NEOSHO, Mo. — About 100 people on Monday night attended a public hearing organized by the city of Neosho to formally announce its intent to seek Community Development Block Grants. The grants would be used to buy properties from victims of flooding in 2017.
Many of those in attendance most likely left with questions about the buyout plan.
The Neosho City Council has already approved the creation of flood buyout zones, which will be considered for formal acceptance during its Oct. 15 meeting. Since May, the city has been collecting information and surveys from flood victims about their interest in a buyout — an interest that grew after many of the same areas flooded this past spring.
The deadline for submitting its application to the state is Oct. 29. In addition to the zones, the city must also approve other ordinances related to law enforcement's use of excessive force during nonviolent civil rights demonstrations and banning discriminatory housing practices.
The Missouri Department of Economic Development will determine the amount of the award the city can use for buyouts; it is expected to make that announcement before the end of 2019. Once it is determined that a grant has been awarded, a process of application for aid begins.
Until then, the many questions of flood victims will likely go unanswered.
"The mere fact that they are not getting the answers they want or need makes my heart break," said Mayor William Doubek. "I hear their concerns. They don't know if they will have money to buy another house, they are sitting there in a home destroyed by flood, they are trying to clean up best they can, but will that house be standing there in three years? Will they be forced out because of mold or mildew?"
Jill Cornett, executive director of the Harry S. Truman Coordinating Council, and Rachel Holcomb, director of economic development for the city of Neosho, heard questions about expected timelines, insurance issues and more.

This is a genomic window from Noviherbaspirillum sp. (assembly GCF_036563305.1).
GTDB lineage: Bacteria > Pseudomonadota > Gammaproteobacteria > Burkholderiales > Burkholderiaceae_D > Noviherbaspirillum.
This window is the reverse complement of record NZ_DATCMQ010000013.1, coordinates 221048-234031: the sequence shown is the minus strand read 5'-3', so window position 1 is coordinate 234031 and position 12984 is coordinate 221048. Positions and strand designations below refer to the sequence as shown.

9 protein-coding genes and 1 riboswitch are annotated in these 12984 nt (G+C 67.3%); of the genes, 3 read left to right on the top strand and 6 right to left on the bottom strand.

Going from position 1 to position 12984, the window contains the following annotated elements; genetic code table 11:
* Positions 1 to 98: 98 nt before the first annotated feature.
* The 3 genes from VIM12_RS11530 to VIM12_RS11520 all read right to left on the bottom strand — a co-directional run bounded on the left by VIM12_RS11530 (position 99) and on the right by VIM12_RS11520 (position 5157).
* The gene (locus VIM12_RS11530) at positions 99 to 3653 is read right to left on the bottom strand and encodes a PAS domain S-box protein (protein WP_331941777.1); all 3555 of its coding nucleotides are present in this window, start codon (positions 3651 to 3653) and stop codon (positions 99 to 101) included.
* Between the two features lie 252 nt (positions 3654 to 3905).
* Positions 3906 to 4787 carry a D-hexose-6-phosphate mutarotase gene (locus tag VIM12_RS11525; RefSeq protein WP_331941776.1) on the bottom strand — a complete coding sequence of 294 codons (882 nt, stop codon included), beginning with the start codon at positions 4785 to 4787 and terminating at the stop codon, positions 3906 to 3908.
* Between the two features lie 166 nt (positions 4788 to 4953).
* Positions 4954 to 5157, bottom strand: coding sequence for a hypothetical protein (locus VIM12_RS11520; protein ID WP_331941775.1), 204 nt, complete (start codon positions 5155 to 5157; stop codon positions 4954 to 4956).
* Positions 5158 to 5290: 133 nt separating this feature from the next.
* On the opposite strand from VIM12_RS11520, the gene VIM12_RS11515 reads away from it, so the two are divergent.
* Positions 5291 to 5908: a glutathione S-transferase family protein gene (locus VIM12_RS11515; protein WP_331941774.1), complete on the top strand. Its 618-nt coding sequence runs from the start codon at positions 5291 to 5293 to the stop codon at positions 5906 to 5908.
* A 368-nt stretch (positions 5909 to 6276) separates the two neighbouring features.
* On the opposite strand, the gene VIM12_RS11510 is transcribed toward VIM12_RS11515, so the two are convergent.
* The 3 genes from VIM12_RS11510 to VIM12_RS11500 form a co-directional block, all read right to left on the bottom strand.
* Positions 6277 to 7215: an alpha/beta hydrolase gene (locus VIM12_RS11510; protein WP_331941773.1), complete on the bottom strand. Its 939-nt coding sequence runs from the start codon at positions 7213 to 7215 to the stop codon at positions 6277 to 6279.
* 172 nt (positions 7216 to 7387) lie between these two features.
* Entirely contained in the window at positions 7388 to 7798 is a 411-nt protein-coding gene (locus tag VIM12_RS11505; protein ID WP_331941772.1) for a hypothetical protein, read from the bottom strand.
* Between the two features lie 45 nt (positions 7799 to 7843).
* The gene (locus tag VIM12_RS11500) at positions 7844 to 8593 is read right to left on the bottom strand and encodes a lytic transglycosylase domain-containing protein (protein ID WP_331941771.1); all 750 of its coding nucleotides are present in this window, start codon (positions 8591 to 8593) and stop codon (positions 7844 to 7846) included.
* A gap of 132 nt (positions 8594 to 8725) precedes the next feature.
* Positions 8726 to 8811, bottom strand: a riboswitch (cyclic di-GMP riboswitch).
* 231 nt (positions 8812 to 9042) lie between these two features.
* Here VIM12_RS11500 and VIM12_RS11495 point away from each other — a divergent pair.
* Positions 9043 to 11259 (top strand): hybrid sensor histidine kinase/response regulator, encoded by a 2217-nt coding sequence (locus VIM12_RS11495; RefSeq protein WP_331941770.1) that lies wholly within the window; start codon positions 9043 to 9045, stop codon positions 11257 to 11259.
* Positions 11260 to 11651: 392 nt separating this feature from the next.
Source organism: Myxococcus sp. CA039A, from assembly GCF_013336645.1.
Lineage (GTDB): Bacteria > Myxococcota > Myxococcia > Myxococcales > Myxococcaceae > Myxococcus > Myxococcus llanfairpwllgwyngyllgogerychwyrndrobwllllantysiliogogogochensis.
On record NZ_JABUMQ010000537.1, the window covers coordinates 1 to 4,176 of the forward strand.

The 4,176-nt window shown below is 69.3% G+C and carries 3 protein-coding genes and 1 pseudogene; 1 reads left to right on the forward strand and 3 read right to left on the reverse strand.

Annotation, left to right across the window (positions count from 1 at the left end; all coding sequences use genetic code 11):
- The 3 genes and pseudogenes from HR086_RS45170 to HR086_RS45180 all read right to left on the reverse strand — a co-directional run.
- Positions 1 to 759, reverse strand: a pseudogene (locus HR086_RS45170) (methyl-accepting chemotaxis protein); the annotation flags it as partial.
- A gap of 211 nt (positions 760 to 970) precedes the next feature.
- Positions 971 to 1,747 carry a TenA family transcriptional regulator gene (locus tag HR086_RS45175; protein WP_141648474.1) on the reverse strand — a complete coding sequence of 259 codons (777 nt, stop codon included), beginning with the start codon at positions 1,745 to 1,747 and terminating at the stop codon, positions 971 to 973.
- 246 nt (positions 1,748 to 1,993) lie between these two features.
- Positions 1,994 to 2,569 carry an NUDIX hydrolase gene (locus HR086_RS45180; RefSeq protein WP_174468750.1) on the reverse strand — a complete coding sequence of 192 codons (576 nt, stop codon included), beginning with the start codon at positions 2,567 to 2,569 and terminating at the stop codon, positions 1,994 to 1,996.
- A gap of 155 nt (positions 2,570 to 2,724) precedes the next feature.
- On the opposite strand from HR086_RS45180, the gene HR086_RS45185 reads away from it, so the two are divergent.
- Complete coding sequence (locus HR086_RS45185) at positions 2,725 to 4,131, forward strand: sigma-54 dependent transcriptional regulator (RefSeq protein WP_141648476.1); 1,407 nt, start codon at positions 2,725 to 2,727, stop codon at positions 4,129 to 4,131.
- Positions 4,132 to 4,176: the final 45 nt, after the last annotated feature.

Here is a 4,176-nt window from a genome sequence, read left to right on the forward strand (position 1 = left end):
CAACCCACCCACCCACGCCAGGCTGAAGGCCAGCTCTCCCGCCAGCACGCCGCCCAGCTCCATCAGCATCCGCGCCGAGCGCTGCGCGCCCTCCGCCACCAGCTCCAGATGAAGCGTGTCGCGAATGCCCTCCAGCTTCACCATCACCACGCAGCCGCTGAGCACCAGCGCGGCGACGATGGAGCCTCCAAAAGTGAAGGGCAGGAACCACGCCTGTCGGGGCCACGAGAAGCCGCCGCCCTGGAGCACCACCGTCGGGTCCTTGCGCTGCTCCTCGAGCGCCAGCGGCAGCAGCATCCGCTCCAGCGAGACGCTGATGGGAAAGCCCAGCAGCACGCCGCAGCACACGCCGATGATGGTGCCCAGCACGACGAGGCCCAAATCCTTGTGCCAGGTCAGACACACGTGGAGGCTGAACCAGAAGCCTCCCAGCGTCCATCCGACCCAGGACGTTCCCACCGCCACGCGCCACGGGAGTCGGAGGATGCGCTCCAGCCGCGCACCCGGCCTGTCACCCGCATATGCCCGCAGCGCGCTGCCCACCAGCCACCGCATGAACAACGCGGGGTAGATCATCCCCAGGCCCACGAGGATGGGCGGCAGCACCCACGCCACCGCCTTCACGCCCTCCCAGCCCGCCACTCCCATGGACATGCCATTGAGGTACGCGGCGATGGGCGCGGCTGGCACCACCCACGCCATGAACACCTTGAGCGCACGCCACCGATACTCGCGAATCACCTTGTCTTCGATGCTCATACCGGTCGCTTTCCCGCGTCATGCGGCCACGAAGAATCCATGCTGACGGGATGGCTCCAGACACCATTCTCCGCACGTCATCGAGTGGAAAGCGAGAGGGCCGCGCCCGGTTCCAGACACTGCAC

One of the main concerns aired by victims dealt with property values.
Attendees were told that flood victims could expect offers for their property to be made at 2017's pre-flood valuation. If a victim received financial assistance from FEMA for recovering from 2017's flooding, that amount would be deducted from the buyout offer.
Deborah Wince, who lives on Riverside Drive, said that amount won't help her out, especially with how home values have increased since the flood.
"We have all had our houses fixed back up, but they are going to pay us what it was worth before the flood," Wince said. "We're going to end up having zilch. I can't buy another house with that."
During the meeting, Cornett and Holcomb said they could not speak for the state about such negotiations, but did say there would be negotiations. According to a handout provided to attendees, the steps for a buyout could take about three years, from grant acceptance to home demolition.
It would include an offer that the property owner could accept or reject. Those offers are hoped to take place sometime in 2020, according to the handout.
Those one-on-one negotiations are where property owners will likely get answers specific to their situation, said Doubek.
"I know they need answers now," Doubek said after the meeting. "We (the city) do too, but we have to wait for HUD and DED."
If the city is awarded the grant, then the city would choose an appraiser before the end of the year. That appraiser would be in charge of performing appraisals of each property and making offers to property owners, according to the handout. If a property owner rejects an offer, they have the option of hiring their own appraiser.
The strongest message from Cornett was for victims to participate in the process, even though uncertainty prevails.
"Don't hesitate," Cornett said. "Enrolling in the intake gets your name on the list, and you can always back out if you change your mind."
No resident will be forced to sell their property, even if their neighbors do, according to city staff.